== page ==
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Homeschool parents sue cops after they are tasered, pepper-sprayed, and have their kids taken away

Pete Baklinski Pete Baklinski Follow Pete

A Missouri homeschooling couple filed a lawsuit last week against local police after two officers entered their home in 2011 without a warrant, pepper-sprayed them, verbally and physically assaulted them, shot the father with a taser, and threatened to shoot the family dog – all in front of their terrified children aged 8-13.

It all began when a child protective services caseworker visited the New Hampton home of Jason and Laura Hagan to investigate a tip about a messy house. When the social worker returned for a follow-up visit a few days later, the couple refused to allow her to enter their home.

The social worker immediately called the police for assistance. Captain David Glidden of the Nodaway County Sheriff’s Office arrived and things quickly turned violent.

According to court documents, Mrs. Hagan stood on the front porch and asked the captain how she could help him. But he grabbed her wrist and attempted to pull her off the porch. She managed to pull away and retreated inside the home.

Mr. Hagan then came to the front door after being on the phone with legal council and told the captain that he could not enter the home since he lacked a warrant. As Mr. Hagan turned away, the captain allegedly pepper-sprayed him in the back of the head. As Mr. Hagan turned around to face the captain, a burst of spray hit him directly in the face. The captain then turned the spray on Mrs. Hagan, who immediately dropped to the floor in agony. 

According the court documents, the captain then kicked Mr. Hagan as he lay across the doorway, saying: “You going to move now boy?” He then shot the father in the back with a taser. Mrs. Hagan managed to shut the front door, but only to have the captain trigger the taser — still attached to the fallen father — three more times.

At that point Sheriff Darren White joined Captain Glidden and together they forced open the family’s front door and entered the home. Both parents were lying in pain on the dining room floor at that point. Mrs. Hagan attempted to hand the police the phone connected to their legal council, but one of the officers threw the phone across the room and slapped the mother in the face, knocking off her glasses. She was then pepper-sprayed a second time. Mr. Hagan was pepper-sprayed two more times as he lay on the floor.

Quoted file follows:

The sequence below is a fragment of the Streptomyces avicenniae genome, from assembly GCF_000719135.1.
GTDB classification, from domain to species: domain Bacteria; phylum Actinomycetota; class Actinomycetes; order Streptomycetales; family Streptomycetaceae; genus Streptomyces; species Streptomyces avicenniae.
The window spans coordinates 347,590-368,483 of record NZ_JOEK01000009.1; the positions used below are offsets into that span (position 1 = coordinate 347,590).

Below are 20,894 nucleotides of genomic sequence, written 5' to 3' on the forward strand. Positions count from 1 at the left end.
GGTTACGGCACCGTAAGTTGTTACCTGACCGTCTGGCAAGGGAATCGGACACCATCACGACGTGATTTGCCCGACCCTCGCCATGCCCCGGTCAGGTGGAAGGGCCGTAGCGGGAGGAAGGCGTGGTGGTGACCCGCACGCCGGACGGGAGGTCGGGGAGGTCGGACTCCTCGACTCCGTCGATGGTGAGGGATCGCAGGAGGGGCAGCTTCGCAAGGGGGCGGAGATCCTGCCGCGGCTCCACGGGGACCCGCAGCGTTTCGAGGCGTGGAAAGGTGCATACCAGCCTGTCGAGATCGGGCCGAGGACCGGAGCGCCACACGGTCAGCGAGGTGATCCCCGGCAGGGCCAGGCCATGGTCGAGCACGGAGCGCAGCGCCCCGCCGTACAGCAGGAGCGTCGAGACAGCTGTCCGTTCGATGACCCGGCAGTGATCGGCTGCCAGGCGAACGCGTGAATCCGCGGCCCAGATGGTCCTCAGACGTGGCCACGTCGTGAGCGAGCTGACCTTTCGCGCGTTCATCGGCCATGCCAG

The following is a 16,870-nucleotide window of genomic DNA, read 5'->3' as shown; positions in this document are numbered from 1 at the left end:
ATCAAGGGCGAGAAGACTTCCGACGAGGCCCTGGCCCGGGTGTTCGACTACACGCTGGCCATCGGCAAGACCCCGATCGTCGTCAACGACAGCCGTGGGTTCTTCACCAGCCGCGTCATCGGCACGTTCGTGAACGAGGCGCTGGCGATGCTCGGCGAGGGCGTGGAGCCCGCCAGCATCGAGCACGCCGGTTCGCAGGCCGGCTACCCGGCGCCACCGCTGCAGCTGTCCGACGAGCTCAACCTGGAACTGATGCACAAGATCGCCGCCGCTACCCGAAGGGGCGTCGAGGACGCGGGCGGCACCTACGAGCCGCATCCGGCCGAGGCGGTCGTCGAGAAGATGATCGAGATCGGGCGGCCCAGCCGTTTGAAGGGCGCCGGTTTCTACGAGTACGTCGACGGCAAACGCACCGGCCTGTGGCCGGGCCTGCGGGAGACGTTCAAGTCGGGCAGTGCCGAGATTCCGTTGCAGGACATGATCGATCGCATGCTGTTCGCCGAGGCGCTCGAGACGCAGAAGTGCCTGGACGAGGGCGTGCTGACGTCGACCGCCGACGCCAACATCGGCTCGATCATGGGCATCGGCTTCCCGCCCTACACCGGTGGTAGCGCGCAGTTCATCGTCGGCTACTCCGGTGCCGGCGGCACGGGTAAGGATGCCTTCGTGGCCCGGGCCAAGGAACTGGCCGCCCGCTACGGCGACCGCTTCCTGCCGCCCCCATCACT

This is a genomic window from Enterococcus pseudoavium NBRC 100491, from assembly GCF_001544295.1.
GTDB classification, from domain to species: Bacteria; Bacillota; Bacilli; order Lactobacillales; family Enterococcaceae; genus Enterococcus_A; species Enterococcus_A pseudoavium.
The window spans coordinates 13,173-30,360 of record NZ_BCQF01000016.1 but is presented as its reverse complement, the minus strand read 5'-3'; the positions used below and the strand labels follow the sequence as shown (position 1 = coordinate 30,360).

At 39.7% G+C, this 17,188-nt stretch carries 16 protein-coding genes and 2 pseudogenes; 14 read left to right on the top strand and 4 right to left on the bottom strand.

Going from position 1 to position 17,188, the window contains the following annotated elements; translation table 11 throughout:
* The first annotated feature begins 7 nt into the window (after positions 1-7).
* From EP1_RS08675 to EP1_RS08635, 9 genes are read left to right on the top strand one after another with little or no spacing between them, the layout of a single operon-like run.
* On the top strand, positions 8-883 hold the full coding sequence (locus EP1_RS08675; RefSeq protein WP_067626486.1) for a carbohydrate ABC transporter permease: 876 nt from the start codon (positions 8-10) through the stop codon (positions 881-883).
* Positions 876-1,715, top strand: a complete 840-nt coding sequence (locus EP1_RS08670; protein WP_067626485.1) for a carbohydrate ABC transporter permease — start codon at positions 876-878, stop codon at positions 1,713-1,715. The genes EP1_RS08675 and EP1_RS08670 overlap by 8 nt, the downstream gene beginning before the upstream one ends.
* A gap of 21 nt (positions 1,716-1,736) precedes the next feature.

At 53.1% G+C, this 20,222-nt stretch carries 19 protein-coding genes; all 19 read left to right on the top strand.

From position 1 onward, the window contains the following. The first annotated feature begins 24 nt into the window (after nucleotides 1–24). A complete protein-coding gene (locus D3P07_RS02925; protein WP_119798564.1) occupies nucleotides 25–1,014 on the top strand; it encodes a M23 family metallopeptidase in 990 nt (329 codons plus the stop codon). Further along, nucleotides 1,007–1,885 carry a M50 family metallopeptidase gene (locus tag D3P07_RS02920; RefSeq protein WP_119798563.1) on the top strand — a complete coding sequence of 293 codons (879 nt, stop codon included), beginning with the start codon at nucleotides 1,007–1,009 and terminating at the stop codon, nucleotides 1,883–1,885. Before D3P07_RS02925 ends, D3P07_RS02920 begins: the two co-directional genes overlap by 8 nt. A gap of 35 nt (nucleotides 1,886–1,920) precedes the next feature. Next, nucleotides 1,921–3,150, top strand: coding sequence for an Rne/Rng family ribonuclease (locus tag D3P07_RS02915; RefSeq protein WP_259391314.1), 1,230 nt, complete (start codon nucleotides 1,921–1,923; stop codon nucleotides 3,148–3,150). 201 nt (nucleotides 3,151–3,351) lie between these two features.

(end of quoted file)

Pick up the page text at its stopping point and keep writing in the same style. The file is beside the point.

“I came in here nice and polite, but you just stood in the door, so I had to spray you,” the couple remembers one of the officers saying, according to court documents.

“You said you wanted a court order, but I don’t need a court order. So now it’s come to this,” the officer allegedly said.

At one point the family dog was pepper-sprayed as well. As the dog barked hysterically, one officer allegedly said: “If that f**king dog doesn’t shut the f**k up I am going to blow her f**king head off.”

The couple were eventually handcuffed, led outside to the police vehicle, and thrown into separate jails. They were officially charged with resisting arrest and child endangerment, even though the Hagans say at no point during the home raid did police tell them that they were under arrest.

When Mrs. Hagan asked one of the officers about the fate of her children, he allegedly responded: “You were a rude, obnoxious b**ch, so I just took them.”

The children were taken into custody by the social worker who took them to a hospital where they were monitored for exposure to pepper spray.

The police raid did not stand up to scrutiny before a judge at the Hagan’s trial. He determined that police had violated the Fourth Amendment when they forcibly entered the home without a warrant.

“The State has not offered sufficient, if indeed any, evidence of an exception that would justify a warrantless entry,” he wrote in his ruling. “The court will not allow [an] exception to sanction warrantless entry into a private residence by pepper spray and taser. If the officer had a warrant in hand and such force was necessary, that is a different story, but those are not the facts of this case.”

The case was dismissed.

The parents had their children restored to them weeks later, but they did not regain full legal custody until five months later.

James Mason of the Home School Legal Defense Association (HSLDA), which is representing the Hagans, called the Fourth Amendment a “legal shield” that exists to protect citizens from government “mistreatment.”

“The Fourth Amendment strikes a carefully crafted balance between a family’s right to privacy and the government’s need to enforce the law. In most situations, government agents cannot simply force their way into a home. Instead, they must explain to a neutral magistrate why they need to enter the home, and they must provide real evidence to support that need.”

“This rule applies to all government agents. Court after court has agreed that there is no social services exception to the Fourth Amendment,” he said in a press release.

“When HSLDA takes cases like the Hagans’, we do not intend to show disrespect for law enforcement officers. We know that they have a difficult job. But there are rules, and they exist for a reason,” he said.

Through the lawsuit, the Hagans are seeking compensatory damages, punitive damages, and attorney’s fees.

Editor’s note: The HSLDA is asking for financial support to pursue justice for the Hagan family. Find out how to donate here

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